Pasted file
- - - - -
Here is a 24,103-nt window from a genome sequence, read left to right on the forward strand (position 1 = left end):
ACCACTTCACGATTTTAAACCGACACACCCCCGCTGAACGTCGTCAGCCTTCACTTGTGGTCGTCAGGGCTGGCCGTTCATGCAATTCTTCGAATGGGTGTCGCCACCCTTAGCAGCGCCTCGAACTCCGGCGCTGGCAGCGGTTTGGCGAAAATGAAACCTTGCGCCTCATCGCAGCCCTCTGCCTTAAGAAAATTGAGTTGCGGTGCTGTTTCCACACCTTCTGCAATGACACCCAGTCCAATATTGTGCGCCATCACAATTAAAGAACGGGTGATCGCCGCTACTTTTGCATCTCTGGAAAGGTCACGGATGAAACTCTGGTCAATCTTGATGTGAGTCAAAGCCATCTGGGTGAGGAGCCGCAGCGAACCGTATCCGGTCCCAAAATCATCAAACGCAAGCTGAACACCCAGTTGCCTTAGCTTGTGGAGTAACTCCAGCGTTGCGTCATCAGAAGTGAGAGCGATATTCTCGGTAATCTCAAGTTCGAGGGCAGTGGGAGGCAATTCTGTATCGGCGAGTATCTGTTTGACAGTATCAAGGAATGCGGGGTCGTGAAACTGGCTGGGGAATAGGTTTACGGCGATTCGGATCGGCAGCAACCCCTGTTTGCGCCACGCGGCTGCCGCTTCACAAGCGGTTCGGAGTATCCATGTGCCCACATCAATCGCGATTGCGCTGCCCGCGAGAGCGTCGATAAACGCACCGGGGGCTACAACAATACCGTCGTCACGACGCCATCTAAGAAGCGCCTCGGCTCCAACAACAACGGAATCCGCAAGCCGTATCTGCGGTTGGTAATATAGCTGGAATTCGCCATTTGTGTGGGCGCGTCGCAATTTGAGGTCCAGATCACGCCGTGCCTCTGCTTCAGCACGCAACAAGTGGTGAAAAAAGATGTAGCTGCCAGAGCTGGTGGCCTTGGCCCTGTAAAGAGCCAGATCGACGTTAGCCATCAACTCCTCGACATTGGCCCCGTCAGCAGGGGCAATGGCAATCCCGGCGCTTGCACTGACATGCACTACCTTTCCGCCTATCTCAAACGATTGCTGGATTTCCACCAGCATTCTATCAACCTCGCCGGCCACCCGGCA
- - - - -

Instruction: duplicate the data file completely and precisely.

Here is a 24,103-nt window from a genome sequence, read left to right on the forward strand (position 1 = left end):
ACCACTTCACGATTTTAAACCGACACACCCCCGCTGAACGTCGTCAGCCTTCACTTGTGGTCGTCAGGGCTGGCCGTTCATGCAATTCTTCGAATGGGTGTCGCCACCCTTAGCAGCGCCTCGAACTCCGGCGCTGGCAGCGGTTTGGCGAAAATGAAACCTTGCGCCTCATCGCAGCCCTCTGCCTTAAGAAAATTGAGTTGCGGTGCTGTTTCCACACCTTCTGCAATGACACCCAGTCCAATATTGTGCGCCATCACAATTAAAGAACGGGTGATCGCCGCTACTTTTGCATCTCTGGAAAGGTCACGGATGAAACTCTGGTCAATCTTGATGTGAGTCAAAGCCATCTGGGTGAGGAGCCGCAGCGAACCGTATCCGGTCCCAAAATCATCAAACGCAAGCTGAACACCCAGTTGCCTTAGCTTGTGGAGTAACTCCAGCGTTGCGTCATCAGAAGTGAGAGCGATATTCTCGGTAATCTCAAGTTCGAGGGCAGTGGGAGGCAATTCTGTATCGGCGAGTATCTGTTTGACAGTATCAAGGAATGCGGGGTCGTGAAACTGGCTGGGGAATAGGTTTACGGCGATTCGGATCGGCAGCAACCCCTGTTTGCGCCACGCGGCTGCCGCTTCACAAGCGGTTCGGAGTATCCATGTGCCCACATCAATCGCGATTGCGCTGCCCGCGAGAGCGTCGATAAACGCACCGGGGGCTACAACAATACCGTCGTCACGACGCCATCTAAGAAGCGCCTCGGCTCCAACAACAACGGAATCCGCAAGCCGTATCTGCGGTTGGTAATATAGCTGGAATTCGCCATTTGTGTGGGCGCGTCGCAATTTGAGGTCCAGATCACGCCGTGCCTCTGCTTCAGCACGCAACAAGTGGTGAAAAAAGATGTAGCTGCCAGAGCTGGTGGCCTTGGCCCTGTAAAGAGCCAGATCGACGTTAGCCATCAACTCCTCGACATTGGCCCCGTCAGCAGGGGCAATGGCAATCCCGGCGCTTGCACTGACATGCACTACCTTTCCGCCTATCTCAAACGATTGCTGGATTTCCACCAGCATTCTATCAACCTCGCCGGCCACCCGGCA